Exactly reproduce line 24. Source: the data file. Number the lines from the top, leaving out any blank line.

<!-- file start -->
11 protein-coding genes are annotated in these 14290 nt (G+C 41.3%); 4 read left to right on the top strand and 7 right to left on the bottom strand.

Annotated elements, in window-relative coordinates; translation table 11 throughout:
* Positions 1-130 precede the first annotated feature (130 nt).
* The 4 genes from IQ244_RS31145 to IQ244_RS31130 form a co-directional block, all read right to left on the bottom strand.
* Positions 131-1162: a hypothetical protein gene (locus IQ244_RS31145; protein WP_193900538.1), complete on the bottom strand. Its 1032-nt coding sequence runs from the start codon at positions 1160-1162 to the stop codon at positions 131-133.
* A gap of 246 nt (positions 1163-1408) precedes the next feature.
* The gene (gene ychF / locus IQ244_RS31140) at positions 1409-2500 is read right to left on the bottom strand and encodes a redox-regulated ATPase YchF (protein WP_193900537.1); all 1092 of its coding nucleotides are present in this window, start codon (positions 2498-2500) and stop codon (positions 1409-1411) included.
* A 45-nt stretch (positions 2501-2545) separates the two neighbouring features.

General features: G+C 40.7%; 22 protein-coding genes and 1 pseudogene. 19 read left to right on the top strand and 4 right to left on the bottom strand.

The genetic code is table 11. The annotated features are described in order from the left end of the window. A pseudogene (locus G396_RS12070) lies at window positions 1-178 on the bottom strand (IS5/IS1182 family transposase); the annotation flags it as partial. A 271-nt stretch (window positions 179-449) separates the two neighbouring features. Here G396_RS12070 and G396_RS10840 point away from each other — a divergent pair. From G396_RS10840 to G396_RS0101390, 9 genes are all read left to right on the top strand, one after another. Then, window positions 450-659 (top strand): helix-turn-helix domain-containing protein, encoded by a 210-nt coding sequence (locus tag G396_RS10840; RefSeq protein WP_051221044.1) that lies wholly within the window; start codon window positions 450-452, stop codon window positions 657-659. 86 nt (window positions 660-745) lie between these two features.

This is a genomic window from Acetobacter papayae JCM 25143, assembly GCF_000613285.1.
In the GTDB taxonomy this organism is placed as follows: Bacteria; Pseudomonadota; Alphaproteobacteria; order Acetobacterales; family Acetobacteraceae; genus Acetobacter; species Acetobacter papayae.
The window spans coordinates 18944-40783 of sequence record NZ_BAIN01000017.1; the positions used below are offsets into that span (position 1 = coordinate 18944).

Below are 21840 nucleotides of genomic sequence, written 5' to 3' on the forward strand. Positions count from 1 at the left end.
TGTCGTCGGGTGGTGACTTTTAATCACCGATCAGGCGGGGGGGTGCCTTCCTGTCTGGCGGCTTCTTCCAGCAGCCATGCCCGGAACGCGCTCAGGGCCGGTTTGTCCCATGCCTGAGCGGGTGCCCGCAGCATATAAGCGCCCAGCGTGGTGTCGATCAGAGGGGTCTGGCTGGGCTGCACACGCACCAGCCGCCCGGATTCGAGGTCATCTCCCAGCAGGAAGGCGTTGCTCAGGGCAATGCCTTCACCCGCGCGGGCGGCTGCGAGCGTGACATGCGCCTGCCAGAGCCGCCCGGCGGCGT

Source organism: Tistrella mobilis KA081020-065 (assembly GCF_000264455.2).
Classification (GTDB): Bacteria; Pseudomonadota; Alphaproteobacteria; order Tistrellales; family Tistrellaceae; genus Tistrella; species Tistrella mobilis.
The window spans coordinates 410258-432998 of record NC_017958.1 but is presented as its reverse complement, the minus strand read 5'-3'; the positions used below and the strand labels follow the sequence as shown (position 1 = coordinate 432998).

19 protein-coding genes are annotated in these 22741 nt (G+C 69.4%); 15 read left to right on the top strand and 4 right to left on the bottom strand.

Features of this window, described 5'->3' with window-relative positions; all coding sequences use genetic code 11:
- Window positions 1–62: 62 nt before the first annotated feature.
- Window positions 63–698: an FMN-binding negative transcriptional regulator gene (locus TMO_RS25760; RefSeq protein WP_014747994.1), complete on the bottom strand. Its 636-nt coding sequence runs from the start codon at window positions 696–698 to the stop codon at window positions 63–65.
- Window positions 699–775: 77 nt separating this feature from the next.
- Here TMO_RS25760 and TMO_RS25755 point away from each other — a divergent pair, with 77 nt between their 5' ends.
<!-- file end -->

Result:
- Here TMO_RS25760 and TMO_RS25755 point away from each other — a divergent pair, with 77 nt between their 5' ends.